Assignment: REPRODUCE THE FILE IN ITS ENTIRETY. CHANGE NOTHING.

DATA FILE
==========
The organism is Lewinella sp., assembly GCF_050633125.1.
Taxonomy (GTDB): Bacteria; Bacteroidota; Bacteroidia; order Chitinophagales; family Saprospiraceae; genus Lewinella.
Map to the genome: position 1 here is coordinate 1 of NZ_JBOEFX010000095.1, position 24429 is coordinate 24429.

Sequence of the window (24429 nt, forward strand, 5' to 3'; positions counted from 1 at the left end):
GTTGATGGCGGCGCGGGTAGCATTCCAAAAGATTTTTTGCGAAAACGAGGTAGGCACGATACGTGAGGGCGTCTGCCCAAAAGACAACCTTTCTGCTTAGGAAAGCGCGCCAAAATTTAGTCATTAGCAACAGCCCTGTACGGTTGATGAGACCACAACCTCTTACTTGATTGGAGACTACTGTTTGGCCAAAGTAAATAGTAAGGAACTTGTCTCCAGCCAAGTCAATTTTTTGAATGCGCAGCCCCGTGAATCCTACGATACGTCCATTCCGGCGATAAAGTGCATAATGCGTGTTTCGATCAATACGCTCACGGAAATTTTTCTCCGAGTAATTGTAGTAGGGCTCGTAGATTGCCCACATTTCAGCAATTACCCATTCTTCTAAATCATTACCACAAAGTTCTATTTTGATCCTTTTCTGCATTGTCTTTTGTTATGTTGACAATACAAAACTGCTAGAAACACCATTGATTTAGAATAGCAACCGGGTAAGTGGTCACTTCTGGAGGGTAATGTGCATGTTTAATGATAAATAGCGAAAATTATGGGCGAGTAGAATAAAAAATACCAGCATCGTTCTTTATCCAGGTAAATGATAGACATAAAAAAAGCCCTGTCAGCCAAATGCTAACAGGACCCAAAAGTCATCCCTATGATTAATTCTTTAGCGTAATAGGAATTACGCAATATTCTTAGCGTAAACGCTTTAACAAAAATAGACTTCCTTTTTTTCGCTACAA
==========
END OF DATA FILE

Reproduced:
The organism is Lewinella sp., assembly GCF_050633125.1.
Taxonomy (GTDB): Bacteria; Bacteroidota; Bacteroidia; order Chitinophagales; family Saprospiraceae; genus Lewinella.
Map to the genome: position 1 here is coordinate 1 of NZ_JBOEFX010000095.1, position 24429 is coordinate 24429.

Sequence of the window (24429 nt, forward strand, 5' to 3'; positions counted from 1 at the left end):
GTTGATGGCGGCGCGGGTAGCATTCCAAAAGATTTTTTGCGAAAACGAGGTAGGCACGATACGTGAGGGCGTCTGCCCAAAAGACAACCTTTCTGCTTAGGAAAGCGCGCCAAAATTTAGTCATTAGCAACAGCCCTGTACGGTTGATGAGACCACAACCTCTTACTTGATTGGAGACTACTGTTTGGCCAAAGTAAATAGTAAGGAACTTGTCTCCAGCCAAGTCAATTTTTTGAATGCGCAGCCCCGTGAATCCTACGATACGTCCATTCCGGCGATAAAGTGCATAATGCGTGTTTCGATCAATACGCTCACGGAAATTTTTCTCCGAGTAATTGTAGTAGGGCTCGTAGATTGCCCACATTTCAGCAATTACCCATTCTTCTAAATCATTACCACAAAGTTCTATTTTGATCCTTTTCTGCATTGTCTTTTGTTATGTTGACAATACAAAACTGCTAGAAACACCATTGATTTAGAATAGCAACCGGGTAAGTGGTCACTTCTGGAGGGTAATGTGCATGTTTAATGATAAATAGCGAAAATTATGGGCGAGTAGAATAAAAAATACCAGCATCGTTCTTTATCCAGGTAAATGATAGACATAAAAAAAGCCCTGTCAGCCAAATGCTAACAGGACCCAAAAGTCATCCCTATGATTAATTCTTTAGCGTAATAGGAATTACGCAATATTCTTAGCGTAAACGCTTTAACAAAAATAGACTTCCTTTTTTTCGCTACAA